Reviews! They’re a blessing and a curse. The good reviews motivate me to keep writing, as do letters from fans. The bad reviews… are more challenging.
I’ve read lots of good reviews of my books, and some bad reviews, trying each time to find a key to what I do well, and what I need to work on. The answers are rarely consistent, and seem to say more about what the reader was looking for in a book, than about the ultimate value of what I offered.
So here’s my advice on dealing with reviews of your book:
A book will speak to a reader, or it won’t. The flaws will be noticeable to a reader, or not. There is no definitive ‘good’ or ‘bad’ identity for a book. If someone enjoyed your book, that is truth enough.
Some people will love your book and stay up all night to finish it, and some people will throw it in the recycling bin halfway through. Naturally, it sometimes seems that the latter folk are the ones most eager to post reviews online.
Try, try, try to avoid reading reviews online of your work. It’s like listening to people talk about you behind your back. You’ll hear some nice things, but ten nice things won’t make up for the one negative thing you stumble across. That’s human nature: the negative makes a greater impact on us than the positive.
Anyway, I’d rather have a book that sold well than one that was reviewed well.
The only criticism it makes sense to listen to (if you value your sanity!) is your editor’s. An editor’s criticism may not always be exactly on the mark, but they are responding to something that is not right in your book. If you don’t agree with an editor’s criticism, try anyway to figure out where the underlying problem might be.
Over time, thanks to the feedback of readers and editors, you might finally begin to get an idea of where your strengths and weaknesses are as a writer in your genre. A weakness in one genre might end up being of no matter in another. I don’t think Tom Clancy ever worried about making sure his female characters were feeling things deeply enough. Stephenie Meyer likely doesn’t sweat about giving her books the technological depth and accuracy of a Clancy novel. Maybe it will turn out that while you thought you were meant to be a paranormal romance writer, your strengths and weaknesses mean you’re better suited to being a mystery writer. Or you thought you wanted to write horror because you love monsters, but it turns out middle grade books are more your thing.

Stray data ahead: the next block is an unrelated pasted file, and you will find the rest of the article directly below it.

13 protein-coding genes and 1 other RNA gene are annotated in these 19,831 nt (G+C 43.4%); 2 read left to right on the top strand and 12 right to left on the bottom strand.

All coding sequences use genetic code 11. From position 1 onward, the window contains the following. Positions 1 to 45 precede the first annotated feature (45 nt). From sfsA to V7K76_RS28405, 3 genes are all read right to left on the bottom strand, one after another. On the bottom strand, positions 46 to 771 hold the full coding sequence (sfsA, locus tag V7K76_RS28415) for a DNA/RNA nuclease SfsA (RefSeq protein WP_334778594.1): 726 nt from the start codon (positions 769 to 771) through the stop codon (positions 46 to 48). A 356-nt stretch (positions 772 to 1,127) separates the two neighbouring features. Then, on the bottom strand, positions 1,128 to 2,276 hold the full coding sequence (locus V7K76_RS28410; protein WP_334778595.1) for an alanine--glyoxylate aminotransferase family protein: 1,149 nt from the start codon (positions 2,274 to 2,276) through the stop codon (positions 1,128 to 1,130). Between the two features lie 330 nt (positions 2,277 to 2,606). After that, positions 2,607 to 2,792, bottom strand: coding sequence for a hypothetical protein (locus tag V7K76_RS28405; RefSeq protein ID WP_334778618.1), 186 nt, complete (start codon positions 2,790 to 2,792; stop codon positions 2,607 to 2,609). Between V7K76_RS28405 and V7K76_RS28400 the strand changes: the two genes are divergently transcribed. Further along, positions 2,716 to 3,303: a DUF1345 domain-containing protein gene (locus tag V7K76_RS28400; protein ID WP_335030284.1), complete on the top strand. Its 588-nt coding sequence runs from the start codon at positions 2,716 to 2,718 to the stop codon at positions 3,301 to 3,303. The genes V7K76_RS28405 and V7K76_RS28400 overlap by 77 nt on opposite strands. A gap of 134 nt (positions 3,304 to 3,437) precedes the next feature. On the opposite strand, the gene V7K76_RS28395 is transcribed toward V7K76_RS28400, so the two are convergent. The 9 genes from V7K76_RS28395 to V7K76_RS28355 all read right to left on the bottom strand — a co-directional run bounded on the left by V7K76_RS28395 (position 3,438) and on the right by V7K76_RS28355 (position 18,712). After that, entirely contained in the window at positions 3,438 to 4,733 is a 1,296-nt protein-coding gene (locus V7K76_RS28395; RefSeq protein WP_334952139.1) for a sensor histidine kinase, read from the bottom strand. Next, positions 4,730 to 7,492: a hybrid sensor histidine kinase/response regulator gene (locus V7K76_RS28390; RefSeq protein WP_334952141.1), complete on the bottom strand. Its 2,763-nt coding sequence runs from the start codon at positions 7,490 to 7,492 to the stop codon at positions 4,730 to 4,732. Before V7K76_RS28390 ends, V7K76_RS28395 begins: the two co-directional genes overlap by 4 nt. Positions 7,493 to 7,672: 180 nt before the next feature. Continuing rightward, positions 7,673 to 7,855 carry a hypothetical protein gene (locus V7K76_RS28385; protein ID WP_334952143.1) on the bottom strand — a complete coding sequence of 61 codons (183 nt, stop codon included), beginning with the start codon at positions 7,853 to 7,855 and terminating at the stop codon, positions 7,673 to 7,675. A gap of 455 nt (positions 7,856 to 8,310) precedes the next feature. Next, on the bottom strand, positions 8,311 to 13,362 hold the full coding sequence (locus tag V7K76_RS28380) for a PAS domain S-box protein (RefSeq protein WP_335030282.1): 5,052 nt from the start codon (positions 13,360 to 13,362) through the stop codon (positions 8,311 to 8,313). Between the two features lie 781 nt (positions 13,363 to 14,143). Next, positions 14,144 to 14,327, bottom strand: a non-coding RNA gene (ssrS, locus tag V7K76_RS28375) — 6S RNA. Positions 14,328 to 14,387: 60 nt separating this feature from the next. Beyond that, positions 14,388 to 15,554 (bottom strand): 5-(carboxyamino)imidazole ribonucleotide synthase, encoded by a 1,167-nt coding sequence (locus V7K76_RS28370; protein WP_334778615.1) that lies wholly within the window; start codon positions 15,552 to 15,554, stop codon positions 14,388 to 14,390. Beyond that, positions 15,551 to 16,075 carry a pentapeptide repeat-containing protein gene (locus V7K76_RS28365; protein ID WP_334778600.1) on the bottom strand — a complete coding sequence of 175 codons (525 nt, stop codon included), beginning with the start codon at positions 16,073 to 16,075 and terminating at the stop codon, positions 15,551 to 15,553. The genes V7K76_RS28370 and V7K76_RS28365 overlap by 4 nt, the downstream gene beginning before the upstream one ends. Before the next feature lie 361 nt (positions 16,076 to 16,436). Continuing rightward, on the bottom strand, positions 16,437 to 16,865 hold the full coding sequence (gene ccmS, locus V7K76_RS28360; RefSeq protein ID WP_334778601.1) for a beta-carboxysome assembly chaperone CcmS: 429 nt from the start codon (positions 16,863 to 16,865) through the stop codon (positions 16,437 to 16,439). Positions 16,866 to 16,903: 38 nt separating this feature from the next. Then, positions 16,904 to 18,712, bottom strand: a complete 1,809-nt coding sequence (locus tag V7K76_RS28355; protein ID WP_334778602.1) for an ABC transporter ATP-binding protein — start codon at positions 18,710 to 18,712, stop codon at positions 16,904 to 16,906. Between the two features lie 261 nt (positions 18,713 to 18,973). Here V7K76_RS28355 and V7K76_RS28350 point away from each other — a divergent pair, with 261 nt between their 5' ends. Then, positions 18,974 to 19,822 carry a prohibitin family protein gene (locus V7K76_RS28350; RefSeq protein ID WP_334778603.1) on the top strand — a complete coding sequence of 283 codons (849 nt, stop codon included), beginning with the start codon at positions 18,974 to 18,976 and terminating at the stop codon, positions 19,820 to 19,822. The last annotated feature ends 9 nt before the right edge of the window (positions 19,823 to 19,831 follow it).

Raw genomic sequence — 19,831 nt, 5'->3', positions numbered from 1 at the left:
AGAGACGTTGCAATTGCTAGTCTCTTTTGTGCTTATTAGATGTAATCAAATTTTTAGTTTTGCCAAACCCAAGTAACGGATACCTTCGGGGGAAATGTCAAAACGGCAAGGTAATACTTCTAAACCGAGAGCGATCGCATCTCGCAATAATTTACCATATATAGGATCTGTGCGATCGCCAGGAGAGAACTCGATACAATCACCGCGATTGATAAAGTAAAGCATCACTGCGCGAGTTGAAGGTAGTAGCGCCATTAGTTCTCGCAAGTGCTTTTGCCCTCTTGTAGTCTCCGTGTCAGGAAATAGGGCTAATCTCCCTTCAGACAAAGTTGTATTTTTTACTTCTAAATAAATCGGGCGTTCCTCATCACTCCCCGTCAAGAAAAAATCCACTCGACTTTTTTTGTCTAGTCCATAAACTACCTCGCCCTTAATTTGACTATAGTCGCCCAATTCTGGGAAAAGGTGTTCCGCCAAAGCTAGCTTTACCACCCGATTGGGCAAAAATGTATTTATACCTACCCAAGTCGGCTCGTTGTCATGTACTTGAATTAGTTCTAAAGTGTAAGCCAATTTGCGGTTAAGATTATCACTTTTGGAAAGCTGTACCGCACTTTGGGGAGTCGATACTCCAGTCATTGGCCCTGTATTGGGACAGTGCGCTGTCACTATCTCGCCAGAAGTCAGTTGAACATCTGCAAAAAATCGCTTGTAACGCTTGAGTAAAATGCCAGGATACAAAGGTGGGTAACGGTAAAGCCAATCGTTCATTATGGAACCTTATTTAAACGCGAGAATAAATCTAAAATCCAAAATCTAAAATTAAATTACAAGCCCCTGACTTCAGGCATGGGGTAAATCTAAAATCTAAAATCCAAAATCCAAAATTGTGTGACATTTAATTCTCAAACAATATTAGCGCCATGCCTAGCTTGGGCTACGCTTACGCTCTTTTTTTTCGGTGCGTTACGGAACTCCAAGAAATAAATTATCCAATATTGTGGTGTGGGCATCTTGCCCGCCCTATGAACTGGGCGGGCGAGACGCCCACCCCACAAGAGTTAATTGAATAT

Which brings me to a general observation about us as we try, try, try to reach our goals. Sometimes, we keep failing because the target we’re aiming for is not a good fit for us. We want it so badly, though, that we take the ‘No’ to mean, ‘Try again! If you try hard enough, you’ll get there!’ And maybe you will. But maybe… Maybe there’s another target, off to the left there a wee little bit, that you’ve been too blind to see. It’s very similar to your present target, but also a little different, and it happens to be a very good fit for you. If only you could shift your gaze a little and see it, you would find yourself hitting the bullseye with little effort.
If you find yourself getting a consistent criticism of your writing in one genre, look long and hard at that criticism and ask yourself if — rather than being a comment on your ability as a writer in general — it is instead a comment on your suitability for your genre. Look at your ‘flaw’ and ask yourself, “For which readers is this ‘flaw’ actually a strength?”